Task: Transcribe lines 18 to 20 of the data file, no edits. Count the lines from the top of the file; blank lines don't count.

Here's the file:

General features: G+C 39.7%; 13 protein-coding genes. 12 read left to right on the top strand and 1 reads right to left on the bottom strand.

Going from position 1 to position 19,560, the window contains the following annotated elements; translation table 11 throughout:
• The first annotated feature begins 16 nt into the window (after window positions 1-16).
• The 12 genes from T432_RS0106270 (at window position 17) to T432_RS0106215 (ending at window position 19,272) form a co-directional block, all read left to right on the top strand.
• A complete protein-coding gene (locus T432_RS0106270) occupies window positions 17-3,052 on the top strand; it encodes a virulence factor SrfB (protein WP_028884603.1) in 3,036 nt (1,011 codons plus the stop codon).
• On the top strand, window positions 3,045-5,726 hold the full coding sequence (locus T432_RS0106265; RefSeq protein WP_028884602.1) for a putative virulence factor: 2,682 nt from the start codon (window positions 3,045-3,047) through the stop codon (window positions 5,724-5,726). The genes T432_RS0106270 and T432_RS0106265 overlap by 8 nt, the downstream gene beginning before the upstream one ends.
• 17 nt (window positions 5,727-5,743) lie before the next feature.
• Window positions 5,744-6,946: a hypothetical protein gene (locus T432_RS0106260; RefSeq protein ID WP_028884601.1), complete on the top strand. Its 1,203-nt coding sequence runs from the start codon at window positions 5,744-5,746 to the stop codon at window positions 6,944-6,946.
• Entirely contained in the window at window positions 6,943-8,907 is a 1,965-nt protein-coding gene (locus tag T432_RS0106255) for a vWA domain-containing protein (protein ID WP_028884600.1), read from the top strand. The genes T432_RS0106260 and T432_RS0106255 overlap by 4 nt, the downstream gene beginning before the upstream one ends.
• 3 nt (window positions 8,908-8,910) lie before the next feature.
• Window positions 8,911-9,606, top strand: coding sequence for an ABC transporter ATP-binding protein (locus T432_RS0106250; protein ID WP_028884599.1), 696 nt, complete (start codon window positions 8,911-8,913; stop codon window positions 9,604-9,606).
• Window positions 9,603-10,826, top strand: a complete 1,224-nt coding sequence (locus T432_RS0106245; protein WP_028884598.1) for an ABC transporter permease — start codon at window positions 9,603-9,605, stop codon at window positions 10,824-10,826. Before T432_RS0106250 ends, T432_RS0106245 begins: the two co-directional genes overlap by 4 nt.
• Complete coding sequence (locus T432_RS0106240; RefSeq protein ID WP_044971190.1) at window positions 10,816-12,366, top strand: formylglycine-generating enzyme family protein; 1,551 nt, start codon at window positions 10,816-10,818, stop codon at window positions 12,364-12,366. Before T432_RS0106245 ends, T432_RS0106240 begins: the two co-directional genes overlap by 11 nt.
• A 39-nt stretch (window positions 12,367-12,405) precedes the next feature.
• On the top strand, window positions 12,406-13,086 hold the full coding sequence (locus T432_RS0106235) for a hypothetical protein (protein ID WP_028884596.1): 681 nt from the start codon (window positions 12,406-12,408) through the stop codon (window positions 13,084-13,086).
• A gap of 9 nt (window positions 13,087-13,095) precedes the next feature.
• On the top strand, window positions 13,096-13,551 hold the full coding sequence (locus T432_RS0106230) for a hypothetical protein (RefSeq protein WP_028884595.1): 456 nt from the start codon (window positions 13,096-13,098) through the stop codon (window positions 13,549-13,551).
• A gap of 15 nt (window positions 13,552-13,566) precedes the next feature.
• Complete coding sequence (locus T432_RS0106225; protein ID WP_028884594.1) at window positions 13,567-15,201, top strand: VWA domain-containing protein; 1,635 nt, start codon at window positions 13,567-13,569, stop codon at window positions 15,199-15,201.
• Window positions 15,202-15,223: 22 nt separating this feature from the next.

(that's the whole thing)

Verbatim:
• A gap of 15 nt (window positions 13,552-13,566) precedes the next feature.
• Complete coding sequence (locus T432_RS0106225; protein ID WP_028884594.1) at window positions 13,567-15,201, top strand: VWA domain-containing protein; 1,635 nt, start codon at window positions 13,567-13,569, stop codon at window positions 15,199-15,201.
• Window positions 15,202-15,223: 22 nt separating this feature from the next.